Scientific studies have sounded the alarm, warning of dangers threatening the ice caps, and may lead to their collapse, in the event that the ocean level rises by several meters, if the climate warms by an additional half a degree Celsius.

The ice caps of Greenland and Antarctica have lost more than 500 billion tons annually since 2000, equivalent to the capacity of six Olympic swimming pools every second, reports Al-Rai daily.

But climate models to date have underestimated the contribution of this melting to future sea level rise, and have only taken into account the effect of warming air on ice, while neglecting the complex interactions between atmosphere, ocean, ice caps, and some glaciers.

The researchers in South Korea and the United States have determined what the sea level rise will be by 2050 according to different scenarios of climate experts of the United Nations (Intergovernmental Panel on Climate Change).

According to AFP, if the current climate policies, which include the commitments made by countries under the 2015 Paris Climate Agreement, continue, melting in Antarctica and Greenland will lead to a rise in the water level of about half a meter.

This figure would rise to 1.4 meters in the worst-case scenario of a significant increase in greenhouse gas emissions.

This scientific study, the results of which were published this week in the journal Nature Communications, also identifies when the runaway melting and disintegration of these ice sheets might occur.

“Our model has thresholds for warming in the range of 1.5°C to 2°C, with 1.8°C as our best guess, measuring acceleration of ice loss and sea level rise,” explained University of Hawaii researcher Fabian Schlosser, a co-author of the study. Temperatures have increased on average by about 1.2°C worldwide compared to pre-industrial levels.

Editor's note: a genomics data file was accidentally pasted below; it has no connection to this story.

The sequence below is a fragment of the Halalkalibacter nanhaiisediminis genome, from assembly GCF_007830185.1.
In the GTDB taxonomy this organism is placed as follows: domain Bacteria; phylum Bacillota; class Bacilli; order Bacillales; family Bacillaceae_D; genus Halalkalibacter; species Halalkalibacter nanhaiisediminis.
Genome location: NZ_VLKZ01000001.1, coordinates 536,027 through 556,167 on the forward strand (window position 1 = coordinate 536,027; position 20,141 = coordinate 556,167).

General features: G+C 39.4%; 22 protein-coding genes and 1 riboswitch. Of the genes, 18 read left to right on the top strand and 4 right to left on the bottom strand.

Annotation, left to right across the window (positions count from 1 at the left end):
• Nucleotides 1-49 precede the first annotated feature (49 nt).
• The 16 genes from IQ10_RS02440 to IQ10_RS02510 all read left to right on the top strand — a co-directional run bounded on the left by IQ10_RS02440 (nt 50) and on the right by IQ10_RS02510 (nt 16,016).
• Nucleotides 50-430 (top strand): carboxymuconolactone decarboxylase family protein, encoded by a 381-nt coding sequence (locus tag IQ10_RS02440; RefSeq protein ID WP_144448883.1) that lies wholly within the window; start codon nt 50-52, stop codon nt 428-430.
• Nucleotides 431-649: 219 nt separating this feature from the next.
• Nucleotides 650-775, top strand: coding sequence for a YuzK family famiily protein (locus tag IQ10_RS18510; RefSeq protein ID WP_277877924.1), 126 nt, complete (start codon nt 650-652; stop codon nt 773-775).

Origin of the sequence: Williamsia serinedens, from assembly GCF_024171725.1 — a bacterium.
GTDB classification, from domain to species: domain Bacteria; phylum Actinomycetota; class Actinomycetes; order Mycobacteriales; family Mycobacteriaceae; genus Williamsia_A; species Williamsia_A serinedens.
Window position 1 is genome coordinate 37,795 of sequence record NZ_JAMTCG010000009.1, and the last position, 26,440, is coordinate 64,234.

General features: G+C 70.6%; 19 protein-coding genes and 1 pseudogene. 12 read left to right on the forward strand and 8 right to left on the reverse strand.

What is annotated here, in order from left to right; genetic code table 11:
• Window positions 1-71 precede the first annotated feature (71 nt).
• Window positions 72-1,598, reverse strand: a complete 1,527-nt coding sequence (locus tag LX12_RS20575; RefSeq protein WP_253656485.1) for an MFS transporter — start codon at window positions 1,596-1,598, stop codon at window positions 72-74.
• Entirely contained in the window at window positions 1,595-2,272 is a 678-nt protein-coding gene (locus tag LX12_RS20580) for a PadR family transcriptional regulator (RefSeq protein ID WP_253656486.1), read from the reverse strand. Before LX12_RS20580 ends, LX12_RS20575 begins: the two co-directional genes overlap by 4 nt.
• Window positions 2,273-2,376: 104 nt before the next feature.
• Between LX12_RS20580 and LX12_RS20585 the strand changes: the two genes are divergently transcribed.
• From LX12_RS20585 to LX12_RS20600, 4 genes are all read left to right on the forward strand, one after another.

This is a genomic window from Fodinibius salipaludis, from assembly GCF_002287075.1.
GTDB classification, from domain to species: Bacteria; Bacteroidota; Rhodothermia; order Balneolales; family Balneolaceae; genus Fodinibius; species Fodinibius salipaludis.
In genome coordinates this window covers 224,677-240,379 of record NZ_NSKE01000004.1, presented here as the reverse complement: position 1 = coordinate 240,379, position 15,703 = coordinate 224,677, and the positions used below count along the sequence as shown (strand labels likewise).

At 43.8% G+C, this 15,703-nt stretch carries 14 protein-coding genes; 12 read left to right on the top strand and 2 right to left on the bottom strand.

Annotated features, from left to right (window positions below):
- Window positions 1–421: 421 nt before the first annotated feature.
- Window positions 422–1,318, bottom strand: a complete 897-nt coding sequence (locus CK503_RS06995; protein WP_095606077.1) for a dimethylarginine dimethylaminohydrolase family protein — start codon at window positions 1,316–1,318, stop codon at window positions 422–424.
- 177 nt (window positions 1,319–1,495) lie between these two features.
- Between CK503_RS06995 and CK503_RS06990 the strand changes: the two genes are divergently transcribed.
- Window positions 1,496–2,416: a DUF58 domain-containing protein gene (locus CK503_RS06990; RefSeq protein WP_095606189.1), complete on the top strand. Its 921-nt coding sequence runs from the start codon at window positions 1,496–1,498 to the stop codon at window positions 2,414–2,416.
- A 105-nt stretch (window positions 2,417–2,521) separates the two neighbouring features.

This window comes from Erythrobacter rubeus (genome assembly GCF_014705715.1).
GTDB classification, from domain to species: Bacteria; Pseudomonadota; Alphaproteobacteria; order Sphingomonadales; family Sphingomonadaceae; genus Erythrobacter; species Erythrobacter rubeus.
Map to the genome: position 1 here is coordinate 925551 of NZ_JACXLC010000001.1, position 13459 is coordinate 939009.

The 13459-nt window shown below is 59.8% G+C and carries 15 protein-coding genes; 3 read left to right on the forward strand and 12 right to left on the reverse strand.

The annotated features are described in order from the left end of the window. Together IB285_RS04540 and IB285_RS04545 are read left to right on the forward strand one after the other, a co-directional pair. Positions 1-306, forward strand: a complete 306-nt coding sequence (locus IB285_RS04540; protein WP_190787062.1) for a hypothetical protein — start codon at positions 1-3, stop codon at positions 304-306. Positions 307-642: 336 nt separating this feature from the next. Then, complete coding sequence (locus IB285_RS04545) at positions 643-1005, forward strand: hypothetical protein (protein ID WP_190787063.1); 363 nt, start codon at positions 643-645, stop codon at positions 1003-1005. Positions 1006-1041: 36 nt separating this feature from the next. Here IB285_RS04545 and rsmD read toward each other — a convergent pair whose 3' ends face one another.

Scientists have long known that the West Antarctic and Greenland ice sheets, which could raise sea levels by 13 meters in the long term, have ‘tipping points’ after which breakup is inevitable. However, the temperatures associated with this phenomenon have not been precisely determined.

Other studies published this week in the journal Nature also show that Thwaites Glacier in West Antarctica is cracking in an unexpected way.

This iceberg the size of Britain has already shrunk 14 kilometers since the 1990s, but the phenomenon was not well understood, due to a lack of data.

An expedition of British and American scientists has drilled a hole 600 meters deep, twice the level of the Eiffel Tower, through a tongue of thick ice pushed by the Thwaites Glacier into the Edmundson Sea.

The scientists discovered signs of accelerated erosion, with formations in the shape of an inverted staircase, as well as cracks opened up by seawater.

“Warm water seeps into the cracks and erodes the glacier at its weakest point,” said Brittney Schmidt, an author of one of the studies and a professor at Cornell University in New York.

Another study, the results of which were published in Earth’s Future, indicates that rising oceans will destroy arable land as well as sources of drinking water, and force millions of people to flee sooner than expected.

The study authors concluded that “the time available to us to prepare for greater flood exposure may be much less than previously assumed.”

The estimates have so far relied heavily on misinterpreted data. When measuring the elevation of coastal areas using radar, the tops of trees or roofs are often confused with ground level. Therefore, it is actually much less than what was thought.

Tens of millions of people are particularly vulnerable in the coastal areas of countries such as Bangladesh, Pakistan, Egypt, Thailand, Nigeria and Vietnam.

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